Technology and the Law
Lost Database Is Not Insured
“If you can’t reach out and touch it, it is not insured.” That was the gist of a court’s ruling in a lawsuit brought by a company that lost a large amount of electronically stored data when an employee inadvertently pressed the “delete” key on a keyboard. The company looked to its insurer to cover the expenses for restoring the data and to recover lost income caused by the disruption. The insurer denied coverage on the basis of policy language that limited coverage to a “direct physical loss of or damage to” covered property.
The language from the policy was meant to be interpreted in its ordinary and popular sense. Thus, “physical” means “tangible” or capable of being touched. The information in a computerized database, in and of itself, has no material or tangible existence, unlike a storage medium for information, such as a disk, tape, or even papers in a file cabinet. The court concluded that when the employee sent the data into thin air with an unintended keystroke, there was no direct physical loss within the meaning of the insurance policy. (The court distinguished this case from another case in which the loss of a computer tape and the data on it were covered under a policy covering “physical injury or destruction of tangible property.”)
Recognizing that the dictionary was not on its side, the company that lost its data also argued that public policy should weigh heavily in favor of insurance coverage. After all, loss of information in the same manner as occurred in this case is common, and our economy unquestionably is highly dependent on computers and the intangible information that they contain. However, the court declined to use public policy as an “interpretive aid.” There are plenty of useful legal principles for construing insurance contracts, but using public policy to redefine the scope of coverage agreed to by parties to a contract is not one of them. The lesson: Questions of insurance coverage are to be answered solely in the language of the policies and, therefore, careful drafting of policy language is critical.
Got a Gripe? Start a Website
Joseph was planning to buy a new house from a builder until he came to the conclusion that the builder’s sales representative had misled him about the availability of a particular model. In an earlier time, he might have been content to vent to a sympathetic neighbor across his backyard fence, but this is the age of cyberspace. Joseph registered an Internet name that was very similar to that of the builder and then created a website as a forum for relating the reasons for his frustration with the builder. He included a disclaimer making it clear that visitors were not on the builder’s website. There was no charge to access the site and the site contained no paid advertisements. Once in a while, an e-mail intended for the builder came to Joseph’s site, but he promptly forwarded it to the builder.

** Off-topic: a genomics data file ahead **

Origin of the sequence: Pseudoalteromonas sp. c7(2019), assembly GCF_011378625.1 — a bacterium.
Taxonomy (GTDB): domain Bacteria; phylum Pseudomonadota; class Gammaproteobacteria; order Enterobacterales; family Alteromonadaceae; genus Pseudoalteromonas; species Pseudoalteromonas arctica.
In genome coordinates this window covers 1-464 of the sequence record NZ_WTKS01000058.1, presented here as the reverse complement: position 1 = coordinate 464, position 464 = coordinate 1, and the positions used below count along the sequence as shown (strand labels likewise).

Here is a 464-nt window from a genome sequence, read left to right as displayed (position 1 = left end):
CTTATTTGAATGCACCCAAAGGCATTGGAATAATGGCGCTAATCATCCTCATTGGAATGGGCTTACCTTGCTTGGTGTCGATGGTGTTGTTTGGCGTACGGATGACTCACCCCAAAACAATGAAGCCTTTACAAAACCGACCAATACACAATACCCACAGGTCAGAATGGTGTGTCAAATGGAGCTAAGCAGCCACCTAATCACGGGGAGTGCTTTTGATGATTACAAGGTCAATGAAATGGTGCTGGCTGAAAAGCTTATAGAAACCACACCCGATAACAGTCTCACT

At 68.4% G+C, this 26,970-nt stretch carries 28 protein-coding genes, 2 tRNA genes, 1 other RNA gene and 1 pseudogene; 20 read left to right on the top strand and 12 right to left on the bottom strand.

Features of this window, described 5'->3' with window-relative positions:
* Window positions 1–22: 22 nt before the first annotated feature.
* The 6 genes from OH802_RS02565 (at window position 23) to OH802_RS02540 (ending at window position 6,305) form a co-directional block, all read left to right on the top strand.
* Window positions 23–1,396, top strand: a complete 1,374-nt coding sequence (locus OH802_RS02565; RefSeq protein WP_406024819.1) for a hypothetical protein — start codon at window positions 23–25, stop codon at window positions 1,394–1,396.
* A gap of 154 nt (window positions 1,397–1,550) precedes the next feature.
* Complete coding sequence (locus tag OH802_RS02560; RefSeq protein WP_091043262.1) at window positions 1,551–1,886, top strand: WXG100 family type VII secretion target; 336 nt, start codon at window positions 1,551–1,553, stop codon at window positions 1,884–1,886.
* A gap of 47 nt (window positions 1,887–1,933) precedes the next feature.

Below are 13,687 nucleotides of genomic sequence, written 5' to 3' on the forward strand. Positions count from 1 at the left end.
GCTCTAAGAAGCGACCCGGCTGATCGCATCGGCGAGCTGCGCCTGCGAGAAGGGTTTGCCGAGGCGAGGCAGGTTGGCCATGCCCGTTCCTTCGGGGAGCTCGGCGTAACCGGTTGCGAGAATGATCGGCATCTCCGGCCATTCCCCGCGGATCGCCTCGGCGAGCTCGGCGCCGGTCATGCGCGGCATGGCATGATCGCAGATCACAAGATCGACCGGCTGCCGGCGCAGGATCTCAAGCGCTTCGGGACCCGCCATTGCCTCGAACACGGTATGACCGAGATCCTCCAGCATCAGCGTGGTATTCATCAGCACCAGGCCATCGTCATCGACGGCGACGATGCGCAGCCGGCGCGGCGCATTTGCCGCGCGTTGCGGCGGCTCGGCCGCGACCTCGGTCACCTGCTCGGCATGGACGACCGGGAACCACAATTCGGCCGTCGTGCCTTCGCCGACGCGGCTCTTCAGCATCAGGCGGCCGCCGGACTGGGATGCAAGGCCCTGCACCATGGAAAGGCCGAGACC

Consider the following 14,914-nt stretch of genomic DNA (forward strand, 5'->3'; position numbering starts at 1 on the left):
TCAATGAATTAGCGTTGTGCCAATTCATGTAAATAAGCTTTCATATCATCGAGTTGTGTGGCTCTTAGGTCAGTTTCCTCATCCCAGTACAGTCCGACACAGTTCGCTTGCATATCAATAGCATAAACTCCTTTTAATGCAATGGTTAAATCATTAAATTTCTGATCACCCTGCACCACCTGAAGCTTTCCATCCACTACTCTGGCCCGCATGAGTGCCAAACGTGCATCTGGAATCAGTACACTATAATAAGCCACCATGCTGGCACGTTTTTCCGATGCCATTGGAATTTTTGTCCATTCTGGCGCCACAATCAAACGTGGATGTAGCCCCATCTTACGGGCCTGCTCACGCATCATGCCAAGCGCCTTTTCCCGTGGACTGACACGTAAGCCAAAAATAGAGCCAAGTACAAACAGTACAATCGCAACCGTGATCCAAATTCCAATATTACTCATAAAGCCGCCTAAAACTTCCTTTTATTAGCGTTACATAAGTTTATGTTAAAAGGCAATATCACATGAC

Also on the website was something Joseph called the “Treasure Chest,” a place where readers could exchange information about contractors and tradespeople who had done good work. During the entire time the site was up and running, only one person was mentioned in the Treasure Chest. Although it was nearly empty, the Treasure Chest prompted the builder to sue Joseph under the federal Anti-Cybersquatting Consumer Protection Act (ACPA).
The ACPA only applies to someone who, with “a bad-faith intent to profit,” registers or uses a domain name that is identical or confusingly similar to that owned by someone else. Everyone agreed that the part of Joseph’s website in which he aired his own complaints against the builder had no profit motive or commercial aspects, but the builder tried to argue that the Treasure Chest was a mingling of commercial activities with personal gripes.
A federal court ruled in favor of Joseph. The facts of the case did not amount to the conduct that the ACPA was meant to address, that is, setting up a business whose sole purpose is to register domain names that closely resemble the names of established businesses, and then attempting to sell the names to those businesses. The fact that Joseph meant to use the Treasure Chest to draw more people to his site to read his story did not convert the site into a commercial undertaking. He took no money either for being listed on the site or for viewing it, and the absence of paid advertising or links to other sites belied any profit motive. The website, especially with its very similar name, was no doubt a source of annoyance to the builder, but it was not a source of damages under the ACPA.